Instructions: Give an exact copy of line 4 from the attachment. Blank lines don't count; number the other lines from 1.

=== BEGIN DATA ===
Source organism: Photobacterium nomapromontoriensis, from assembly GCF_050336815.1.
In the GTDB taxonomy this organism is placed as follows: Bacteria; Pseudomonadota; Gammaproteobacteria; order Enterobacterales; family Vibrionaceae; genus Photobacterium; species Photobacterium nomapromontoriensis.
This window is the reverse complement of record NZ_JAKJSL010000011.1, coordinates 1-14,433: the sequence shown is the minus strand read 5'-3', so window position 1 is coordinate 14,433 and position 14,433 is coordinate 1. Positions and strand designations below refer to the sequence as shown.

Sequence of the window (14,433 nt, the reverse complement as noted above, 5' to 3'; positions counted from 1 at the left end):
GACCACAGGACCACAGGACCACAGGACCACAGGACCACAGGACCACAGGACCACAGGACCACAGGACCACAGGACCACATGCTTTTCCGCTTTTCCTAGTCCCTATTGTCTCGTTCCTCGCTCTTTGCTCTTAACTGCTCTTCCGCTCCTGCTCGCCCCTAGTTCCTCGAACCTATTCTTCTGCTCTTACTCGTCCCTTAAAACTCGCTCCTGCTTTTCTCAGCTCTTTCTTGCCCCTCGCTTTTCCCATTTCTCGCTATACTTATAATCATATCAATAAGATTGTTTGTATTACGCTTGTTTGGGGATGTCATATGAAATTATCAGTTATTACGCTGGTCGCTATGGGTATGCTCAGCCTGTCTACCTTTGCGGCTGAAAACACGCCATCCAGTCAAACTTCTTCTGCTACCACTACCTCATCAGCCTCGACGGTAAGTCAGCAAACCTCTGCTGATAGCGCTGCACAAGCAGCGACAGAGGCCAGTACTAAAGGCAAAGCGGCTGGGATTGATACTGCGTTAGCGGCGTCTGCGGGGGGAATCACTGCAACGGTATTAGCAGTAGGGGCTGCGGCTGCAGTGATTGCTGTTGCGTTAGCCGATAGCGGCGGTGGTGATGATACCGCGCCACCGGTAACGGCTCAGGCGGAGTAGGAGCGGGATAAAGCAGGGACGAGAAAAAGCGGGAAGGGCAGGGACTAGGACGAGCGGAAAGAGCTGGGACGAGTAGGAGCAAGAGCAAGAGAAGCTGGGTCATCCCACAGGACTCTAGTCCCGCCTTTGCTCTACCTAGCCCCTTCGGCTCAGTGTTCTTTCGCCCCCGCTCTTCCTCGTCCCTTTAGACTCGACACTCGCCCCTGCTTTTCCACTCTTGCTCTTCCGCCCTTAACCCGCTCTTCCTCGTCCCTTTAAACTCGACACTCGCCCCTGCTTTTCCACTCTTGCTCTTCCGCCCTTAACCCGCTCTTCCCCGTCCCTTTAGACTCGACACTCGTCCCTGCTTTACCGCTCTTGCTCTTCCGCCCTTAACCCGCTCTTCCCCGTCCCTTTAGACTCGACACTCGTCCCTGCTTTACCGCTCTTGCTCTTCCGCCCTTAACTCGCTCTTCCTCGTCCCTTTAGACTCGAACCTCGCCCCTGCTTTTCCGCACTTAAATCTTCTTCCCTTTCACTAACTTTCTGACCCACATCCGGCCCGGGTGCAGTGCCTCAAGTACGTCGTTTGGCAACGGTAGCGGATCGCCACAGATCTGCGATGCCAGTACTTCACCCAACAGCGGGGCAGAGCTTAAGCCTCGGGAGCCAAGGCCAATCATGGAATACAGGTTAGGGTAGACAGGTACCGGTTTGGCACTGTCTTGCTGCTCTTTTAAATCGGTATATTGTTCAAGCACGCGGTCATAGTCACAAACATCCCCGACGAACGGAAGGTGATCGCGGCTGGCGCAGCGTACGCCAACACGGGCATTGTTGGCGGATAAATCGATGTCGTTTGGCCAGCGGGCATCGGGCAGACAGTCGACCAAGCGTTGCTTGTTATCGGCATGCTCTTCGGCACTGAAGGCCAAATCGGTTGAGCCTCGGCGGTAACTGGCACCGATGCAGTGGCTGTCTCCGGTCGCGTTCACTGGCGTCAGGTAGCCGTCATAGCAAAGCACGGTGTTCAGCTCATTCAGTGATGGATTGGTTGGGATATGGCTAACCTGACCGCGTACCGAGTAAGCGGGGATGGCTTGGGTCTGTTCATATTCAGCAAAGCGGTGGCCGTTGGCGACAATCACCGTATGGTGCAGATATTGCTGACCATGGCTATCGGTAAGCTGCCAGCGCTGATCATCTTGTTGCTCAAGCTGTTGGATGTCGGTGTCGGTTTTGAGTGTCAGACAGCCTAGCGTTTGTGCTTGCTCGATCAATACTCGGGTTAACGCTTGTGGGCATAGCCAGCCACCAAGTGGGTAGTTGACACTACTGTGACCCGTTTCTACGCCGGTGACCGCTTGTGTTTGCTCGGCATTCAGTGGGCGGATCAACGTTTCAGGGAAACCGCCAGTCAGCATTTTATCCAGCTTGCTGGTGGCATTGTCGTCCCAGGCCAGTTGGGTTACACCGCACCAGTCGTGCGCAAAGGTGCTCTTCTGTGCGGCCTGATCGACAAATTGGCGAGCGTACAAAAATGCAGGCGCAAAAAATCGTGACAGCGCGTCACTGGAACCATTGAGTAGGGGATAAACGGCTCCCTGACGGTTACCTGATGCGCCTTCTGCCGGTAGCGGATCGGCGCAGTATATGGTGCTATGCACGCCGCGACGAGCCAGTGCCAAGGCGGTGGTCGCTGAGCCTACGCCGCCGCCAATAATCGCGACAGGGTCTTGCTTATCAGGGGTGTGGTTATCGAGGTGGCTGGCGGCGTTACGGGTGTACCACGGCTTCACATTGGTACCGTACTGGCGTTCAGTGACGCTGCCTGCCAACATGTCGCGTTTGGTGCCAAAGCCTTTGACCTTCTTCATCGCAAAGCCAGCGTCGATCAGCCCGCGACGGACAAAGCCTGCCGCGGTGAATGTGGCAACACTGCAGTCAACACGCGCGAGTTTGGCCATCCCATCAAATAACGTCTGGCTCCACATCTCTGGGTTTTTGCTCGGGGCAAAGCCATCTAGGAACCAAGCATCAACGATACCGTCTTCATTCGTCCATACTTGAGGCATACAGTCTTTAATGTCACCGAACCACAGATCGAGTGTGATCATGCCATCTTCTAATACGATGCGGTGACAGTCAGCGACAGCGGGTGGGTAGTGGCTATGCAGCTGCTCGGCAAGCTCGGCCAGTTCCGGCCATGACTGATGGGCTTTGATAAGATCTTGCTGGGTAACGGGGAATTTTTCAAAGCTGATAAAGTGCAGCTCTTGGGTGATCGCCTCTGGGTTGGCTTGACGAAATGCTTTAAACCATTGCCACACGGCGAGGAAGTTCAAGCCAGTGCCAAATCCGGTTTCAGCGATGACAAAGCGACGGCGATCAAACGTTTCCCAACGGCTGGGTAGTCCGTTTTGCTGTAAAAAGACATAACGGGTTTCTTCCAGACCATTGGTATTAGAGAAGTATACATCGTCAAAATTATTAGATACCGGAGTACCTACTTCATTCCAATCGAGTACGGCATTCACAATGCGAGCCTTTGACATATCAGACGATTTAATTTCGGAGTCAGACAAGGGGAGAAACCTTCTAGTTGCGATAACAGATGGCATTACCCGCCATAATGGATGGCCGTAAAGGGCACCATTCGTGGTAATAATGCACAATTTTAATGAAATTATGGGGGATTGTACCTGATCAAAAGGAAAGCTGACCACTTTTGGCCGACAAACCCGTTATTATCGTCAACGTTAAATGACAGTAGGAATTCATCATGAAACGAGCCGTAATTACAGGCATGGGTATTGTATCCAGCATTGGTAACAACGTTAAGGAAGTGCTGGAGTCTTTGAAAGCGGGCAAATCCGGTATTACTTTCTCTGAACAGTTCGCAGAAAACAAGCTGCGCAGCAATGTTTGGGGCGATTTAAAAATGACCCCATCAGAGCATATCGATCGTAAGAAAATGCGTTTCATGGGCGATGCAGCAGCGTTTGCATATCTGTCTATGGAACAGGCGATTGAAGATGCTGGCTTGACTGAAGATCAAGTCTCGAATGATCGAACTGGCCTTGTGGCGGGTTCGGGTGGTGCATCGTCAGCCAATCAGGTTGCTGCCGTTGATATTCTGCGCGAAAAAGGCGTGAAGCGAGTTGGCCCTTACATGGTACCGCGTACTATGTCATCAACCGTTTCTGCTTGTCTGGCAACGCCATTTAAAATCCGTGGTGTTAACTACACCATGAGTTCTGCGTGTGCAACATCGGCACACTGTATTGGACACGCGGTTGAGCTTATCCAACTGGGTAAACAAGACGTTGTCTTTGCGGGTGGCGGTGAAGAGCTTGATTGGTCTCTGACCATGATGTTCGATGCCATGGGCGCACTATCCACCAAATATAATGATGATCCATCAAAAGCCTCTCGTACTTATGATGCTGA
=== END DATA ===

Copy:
Sequence of the window (14,433 nt, the reverse complement as noted above, 5' to 3'; positions counted from 1 at the left end):